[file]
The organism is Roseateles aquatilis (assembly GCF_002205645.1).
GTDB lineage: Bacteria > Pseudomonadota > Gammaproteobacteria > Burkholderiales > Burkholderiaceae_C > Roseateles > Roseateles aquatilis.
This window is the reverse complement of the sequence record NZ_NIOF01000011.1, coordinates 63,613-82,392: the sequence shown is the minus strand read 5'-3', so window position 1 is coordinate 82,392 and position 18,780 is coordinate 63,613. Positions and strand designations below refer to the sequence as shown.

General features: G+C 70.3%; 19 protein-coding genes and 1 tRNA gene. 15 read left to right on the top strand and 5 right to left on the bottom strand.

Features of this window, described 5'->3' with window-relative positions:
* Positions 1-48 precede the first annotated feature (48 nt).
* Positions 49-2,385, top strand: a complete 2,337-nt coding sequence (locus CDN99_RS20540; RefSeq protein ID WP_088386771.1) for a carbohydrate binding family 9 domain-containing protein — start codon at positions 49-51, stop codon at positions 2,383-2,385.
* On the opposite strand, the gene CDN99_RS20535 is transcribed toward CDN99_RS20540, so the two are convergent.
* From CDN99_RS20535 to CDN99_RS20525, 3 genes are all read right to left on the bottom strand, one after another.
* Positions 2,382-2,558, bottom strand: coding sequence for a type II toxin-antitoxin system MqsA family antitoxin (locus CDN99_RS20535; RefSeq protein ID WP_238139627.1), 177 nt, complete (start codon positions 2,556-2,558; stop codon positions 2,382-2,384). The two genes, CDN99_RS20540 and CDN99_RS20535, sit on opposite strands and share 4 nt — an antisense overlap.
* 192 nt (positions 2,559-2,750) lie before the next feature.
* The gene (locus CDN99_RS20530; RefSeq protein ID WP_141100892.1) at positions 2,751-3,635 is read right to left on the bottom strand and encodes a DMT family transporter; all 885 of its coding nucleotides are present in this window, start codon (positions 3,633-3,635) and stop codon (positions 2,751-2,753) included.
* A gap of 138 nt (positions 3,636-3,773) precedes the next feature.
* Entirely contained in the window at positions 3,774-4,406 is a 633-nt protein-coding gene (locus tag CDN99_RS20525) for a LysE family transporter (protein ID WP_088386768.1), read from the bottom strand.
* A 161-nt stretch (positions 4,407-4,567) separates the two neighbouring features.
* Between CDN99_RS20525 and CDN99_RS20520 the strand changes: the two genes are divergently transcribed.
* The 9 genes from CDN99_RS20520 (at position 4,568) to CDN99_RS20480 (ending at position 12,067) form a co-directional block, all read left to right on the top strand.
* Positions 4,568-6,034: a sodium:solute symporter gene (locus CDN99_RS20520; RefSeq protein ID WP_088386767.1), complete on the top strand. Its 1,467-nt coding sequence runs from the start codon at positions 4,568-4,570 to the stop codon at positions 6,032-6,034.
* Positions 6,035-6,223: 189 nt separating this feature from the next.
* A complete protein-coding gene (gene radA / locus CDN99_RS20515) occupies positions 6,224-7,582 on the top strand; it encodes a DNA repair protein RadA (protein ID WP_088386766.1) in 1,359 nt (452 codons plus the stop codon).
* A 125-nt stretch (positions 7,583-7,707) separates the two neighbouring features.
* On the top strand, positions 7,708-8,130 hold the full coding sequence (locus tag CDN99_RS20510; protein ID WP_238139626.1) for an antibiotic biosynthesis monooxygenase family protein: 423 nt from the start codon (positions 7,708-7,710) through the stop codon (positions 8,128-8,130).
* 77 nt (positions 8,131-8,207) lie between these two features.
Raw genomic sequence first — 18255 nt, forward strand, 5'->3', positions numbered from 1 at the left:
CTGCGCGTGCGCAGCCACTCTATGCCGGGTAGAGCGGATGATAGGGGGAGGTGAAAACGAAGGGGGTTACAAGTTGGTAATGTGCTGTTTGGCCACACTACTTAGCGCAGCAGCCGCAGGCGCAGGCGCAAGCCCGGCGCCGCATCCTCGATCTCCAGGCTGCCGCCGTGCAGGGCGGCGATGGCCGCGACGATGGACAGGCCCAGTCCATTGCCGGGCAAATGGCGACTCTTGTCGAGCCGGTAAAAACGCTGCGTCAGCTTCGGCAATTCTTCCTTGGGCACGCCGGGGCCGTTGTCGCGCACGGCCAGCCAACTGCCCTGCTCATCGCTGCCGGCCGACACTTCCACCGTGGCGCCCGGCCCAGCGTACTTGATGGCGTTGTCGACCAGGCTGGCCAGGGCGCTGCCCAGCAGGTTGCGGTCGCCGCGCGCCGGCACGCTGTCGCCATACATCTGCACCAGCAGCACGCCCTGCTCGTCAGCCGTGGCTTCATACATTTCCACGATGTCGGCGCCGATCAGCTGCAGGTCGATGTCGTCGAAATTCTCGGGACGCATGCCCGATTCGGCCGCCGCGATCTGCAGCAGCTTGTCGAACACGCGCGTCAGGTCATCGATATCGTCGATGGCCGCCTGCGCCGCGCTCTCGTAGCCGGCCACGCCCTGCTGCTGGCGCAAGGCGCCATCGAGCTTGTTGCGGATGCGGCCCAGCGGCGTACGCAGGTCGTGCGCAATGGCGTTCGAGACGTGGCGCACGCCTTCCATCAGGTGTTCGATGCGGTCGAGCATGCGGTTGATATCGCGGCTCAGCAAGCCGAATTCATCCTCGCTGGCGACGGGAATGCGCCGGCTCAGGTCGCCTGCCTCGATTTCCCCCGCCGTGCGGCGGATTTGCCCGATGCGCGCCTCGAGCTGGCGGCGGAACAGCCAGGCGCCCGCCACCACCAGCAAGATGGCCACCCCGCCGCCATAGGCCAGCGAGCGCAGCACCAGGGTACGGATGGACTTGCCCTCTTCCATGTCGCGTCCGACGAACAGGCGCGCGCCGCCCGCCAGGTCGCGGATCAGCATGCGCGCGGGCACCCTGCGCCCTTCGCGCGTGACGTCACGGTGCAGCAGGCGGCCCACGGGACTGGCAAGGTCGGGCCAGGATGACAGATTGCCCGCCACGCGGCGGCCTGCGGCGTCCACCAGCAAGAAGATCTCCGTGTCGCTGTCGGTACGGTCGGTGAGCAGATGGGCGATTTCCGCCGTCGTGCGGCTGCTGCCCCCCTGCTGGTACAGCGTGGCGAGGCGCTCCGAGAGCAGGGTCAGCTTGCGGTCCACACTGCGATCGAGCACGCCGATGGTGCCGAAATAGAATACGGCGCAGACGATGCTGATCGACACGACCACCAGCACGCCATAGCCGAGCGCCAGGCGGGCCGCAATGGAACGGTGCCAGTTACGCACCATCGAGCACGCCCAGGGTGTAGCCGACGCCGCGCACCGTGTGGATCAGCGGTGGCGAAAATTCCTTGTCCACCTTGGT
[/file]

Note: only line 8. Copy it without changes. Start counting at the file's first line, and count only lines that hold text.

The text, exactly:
* On the opposite strand, the gene CDN99_RS20535 is transcribed toward CDN99_RS20540, so the two are convergent.